Elk from viral video euthanized
After a video of a photographer who was approached and headbutted by an elk at the Great Smoky Mountains National Park went viral recently, reports indicate that the elk in the video was euthanized Friday.
James York, the photographer in the video, said that he was “truly saddened” over the turn of events.
“Sadly, yes, the (National Park Service) put the elk in the video down Friday afternoon. I am heartbroken that this had to happen,” York said via email on Saturday. “The NPS claims that this particular elk had a history of being fed by people and became increasingly more aggressive long before my encounter.”
York also said that he did nothing wrong to provoke the elk.
“As the video and my still shot clearly show, I was on the road and not out trying to ‘get closer,’” York said. “Other photographers were also on that road merely 50 or so yards away. We all were focused with telephoto lenses on the bull elk and his harem of cow in the field.”
In the video, York can be seen lowering his head when the elk gets closer, which he said was a safety precaution. “I put my head down, not to play headbutt with him, but rather to protect my eyes as he leveled his antlers. I thought he would lose interest and be on his way.”
While park officials could not be reached Saturday to confirm that the elk was euthanized, The Asheville Citizen-Times published a report on Friday with a park official confirming that the animal was put down.
The Great Smoky Mountains National Park issued a statement containing information on how park visitors can safely view wildlife on Friday.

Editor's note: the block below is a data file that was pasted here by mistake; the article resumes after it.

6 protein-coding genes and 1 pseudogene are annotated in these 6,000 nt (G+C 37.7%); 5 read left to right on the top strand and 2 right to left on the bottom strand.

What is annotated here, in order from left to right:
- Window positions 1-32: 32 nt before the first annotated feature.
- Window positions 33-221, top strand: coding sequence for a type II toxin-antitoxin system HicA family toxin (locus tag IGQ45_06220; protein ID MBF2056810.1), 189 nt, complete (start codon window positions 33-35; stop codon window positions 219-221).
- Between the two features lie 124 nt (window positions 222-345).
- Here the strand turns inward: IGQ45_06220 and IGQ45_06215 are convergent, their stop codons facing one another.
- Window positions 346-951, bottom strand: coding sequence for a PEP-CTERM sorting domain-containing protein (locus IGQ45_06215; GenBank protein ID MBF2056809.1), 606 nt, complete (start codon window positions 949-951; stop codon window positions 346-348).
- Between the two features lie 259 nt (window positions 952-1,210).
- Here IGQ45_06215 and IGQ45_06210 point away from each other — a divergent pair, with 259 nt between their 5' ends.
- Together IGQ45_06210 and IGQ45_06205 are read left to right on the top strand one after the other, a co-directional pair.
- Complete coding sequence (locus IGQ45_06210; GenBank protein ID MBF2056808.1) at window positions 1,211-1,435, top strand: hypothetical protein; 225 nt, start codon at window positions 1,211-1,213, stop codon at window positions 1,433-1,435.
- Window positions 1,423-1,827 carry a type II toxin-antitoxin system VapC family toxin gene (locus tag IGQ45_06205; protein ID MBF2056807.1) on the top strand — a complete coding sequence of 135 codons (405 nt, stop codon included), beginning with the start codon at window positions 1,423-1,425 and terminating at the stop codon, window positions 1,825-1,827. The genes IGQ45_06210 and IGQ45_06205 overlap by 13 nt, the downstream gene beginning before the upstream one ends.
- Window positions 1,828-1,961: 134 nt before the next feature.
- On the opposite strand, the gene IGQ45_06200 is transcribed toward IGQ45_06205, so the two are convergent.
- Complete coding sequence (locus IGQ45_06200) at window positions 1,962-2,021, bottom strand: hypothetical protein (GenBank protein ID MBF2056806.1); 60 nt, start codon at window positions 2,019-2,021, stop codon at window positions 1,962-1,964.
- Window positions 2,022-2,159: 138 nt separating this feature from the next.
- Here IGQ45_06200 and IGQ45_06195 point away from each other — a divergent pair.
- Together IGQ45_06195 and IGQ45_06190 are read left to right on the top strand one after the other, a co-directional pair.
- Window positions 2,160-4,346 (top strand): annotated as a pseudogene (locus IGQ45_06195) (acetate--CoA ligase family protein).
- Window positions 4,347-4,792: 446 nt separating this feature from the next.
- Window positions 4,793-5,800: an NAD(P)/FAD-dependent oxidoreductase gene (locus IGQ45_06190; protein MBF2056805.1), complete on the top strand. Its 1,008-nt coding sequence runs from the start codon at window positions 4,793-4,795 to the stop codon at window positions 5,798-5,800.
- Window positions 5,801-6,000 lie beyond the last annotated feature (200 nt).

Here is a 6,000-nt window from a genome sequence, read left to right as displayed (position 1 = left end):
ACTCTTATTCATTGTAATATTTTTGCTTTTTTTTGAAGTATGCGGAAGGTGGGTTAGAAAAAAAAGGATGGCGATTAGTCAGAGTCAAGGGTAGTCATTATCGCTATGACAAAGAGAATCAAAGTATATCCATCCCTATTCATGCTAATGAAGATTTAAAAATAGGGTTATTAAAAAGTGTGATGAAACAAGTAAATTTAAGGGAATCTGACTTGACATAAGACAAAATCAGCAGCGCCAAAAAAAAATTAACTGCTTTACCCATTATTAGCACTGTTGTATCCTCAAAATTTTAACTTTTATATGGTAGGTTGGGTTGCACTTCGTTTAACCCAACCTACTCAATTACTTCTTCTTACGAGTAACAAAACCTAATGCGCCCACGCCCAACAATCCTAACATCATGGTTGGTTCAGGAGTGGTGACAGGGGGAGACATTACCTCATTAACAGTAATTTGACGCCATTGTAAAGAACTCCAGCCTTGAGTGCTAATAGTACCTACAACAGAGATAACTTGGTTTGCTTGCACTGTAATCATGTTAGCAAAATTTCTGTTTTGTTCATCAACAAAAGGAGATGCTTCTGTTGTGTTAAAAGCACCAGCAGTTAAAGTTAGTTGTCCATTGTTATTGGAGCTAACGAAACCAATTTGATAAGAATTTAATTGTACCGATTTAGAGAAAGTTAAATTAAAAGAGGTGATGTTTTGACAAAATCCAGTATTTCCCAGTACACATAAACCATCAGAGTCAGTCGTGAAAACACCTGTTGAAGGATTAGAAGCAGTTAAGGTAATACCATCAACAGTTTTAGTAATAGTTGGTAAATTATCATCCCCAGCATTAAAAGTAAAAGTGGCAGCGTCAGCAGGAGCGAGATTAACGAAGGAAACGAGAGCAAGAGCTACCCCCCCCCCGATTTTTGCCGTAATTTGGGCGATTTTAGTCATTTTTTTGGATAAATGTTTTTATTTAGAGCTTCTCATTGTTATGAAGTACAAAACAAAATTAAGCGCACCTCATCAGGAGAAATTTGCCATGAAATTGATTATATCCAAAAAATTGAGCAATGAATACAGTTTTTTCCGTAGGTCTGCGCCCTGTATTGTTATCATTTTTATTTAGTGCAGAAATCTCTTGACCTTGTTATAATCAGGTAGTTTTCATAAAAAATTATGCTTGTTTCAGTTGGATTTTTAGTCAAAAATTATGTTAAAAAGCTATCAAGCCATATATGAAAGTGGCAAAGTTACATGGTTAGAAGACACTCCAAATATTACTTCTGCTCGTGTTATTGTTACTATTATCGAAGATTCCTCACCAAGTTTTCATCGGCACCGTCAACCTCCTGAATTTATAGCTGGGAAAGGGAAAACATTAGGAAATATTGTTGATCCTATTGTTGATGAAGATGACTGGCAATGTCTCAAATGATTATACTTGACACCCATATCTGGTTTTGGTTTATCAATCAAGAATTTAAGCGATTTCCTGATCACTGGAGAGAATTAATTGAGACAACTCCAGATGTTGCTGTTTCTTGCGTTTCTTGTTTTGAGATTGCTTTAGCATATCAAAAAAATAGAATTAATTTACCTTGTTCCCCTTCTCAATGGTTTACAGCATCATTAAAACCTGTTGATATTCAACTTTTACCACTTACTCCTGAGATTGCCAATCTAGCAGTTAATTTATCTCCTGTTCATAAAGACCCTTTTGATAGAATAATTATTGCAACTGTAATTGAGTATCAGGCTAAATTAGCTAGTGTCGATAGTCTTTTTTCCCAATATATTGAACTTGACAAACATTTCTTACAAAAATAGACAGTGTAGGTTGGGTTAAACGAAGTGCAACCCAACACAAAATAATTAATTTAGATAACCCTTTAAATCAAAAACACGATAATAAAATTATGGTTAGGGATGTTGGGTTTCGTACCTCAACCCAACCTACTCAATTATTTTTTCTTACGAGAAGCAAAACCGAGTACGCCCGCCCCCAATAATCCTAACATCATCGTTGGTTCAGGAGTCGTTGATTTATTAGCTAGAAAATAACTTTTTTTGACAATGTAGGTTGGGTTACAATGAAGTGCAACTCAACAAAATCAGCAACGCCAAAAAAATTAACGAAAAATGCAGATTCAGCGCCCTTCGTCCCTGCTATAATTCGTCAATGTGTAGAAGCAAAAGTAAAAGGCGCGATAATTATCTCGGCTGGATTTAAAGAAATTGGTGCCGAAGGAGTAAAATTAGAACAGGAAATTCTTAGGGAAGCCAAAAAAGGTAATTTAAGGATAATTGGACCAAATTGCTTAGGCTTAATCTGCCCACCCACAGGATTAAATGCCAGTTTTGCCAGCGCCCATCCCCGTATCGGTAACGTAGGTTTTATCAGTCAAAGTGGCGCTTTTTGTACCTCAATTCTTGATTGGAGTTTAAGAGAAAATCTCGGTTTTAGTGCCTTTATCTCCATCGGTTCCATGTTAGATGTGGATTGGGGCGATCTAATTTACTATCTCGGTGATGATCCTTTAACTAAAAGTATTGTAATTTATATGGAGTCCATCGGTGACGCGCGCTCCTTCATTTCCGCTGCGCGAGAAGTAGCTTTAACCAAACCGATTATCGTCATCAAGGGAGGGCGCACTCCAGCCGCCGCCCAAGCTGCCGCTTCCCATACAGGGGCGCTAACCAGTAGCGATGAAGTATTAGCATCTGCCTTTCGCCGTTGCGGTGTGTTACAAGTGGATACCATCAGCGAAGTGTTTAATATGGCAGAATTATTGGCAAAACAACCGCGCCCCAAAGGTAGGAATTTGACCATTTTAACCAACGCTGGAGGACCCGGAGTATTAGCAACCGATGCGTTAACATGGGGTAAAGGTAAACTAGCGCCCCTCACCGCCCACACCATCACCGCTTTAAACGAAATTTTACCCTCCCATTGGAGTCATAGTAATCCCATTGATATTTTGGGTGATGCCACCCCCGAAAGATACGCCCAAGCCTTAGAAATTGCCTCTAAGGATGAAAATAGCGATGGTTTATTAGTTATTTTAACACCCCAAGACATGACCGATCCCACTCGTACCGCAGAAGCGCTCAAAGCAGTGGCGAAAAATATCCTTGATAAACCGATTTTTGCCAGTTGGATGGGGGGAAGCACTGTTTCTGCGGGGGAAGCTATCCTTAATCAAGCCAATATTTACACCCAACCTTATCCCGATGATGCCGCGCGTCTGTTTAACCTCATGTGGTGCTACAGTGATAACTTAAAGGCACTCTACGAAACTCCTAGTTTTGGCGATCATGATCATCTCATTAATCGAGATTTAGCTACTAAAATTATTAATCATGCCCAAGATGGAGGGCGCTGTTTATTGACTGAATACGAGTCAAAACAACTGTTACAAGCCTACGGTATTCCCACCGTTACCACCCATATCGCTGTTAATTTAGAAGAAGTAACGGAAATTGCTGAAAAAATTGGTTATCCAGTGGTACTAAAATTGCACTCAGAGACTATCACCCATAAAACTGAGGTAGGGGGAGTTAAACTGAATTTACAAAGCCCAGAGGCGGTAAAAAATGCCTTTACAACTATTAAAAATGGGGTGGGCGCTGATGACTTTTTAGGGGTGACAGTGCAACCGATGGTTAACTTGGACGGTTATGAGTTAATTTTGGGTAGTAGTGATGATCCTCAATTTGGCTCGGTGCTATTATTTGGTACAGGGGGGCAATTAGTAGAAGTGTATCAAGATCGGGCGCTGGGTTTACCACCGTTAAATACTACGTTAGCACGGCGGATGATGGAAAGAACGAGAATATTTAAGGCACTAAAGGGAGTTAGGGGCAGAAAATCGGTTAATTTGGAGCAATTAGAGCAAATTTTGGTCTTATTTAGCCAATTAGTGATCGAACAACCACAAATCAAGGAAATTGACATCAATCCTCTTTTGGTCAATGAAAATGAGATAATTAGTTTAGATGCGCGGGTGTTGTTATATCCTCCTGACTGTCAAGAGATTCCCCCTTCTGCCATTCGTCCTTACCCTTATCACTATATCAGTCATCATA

“Park Rangers encourage visitors to use binoculars, spotting scopes or cameras with telephoto lenses to best enjoy wildlife. Feeding, touching, disturbing and willfully approaching wildlife within 50 yards (150 feet), or any distance that disturbs or displaces wildlife, are illegal in the park.
If approached by wildlife, visitors should slowly back away to put distance between the animal and themselves creating space for the animal to pass. Often animals simply need adequate space to cross a trail, road, or public area as they travel through the park in search of forage and cover.”
In the statement, Wildlife Biologist Bill Stiver said that wild animals will typically avoid intereacting with visitors unless they become food conditioned.
“If an animal starts approaching and threatening human safety, we have several proactive steps we take to effectively manage the situation that best protects the animal and the public,” Stiver said.
“However, if the negative behaviour escalates, our options in dealing with the animal quickly become limited.”
The statement from the park also contains information on how the park has taken measures to increase visitor safety.
“Park officials have taken numerous steps over the past several years to prevent nuisance wildlife behavior by improving the design of bear-proof garbage cans and sanitation schedules, and promoting public awareness in our visitor centers and through our website and social media. The Park also created several volunteer programs including the Elk Bugle Corp and Oconaluftee Field Rovers, who provide on-site, timely information to park visitors so they may safely view wildlife. As a result of these efforts, wildlife biologists have relocated far fewer bears than in the 1980s and managed fewer nuisance animals.”
For more information on how to safely view wildlife, visit the park’s website at http://www.nps.gov/grsm/planyourvisit/wildlifeviewing.htm.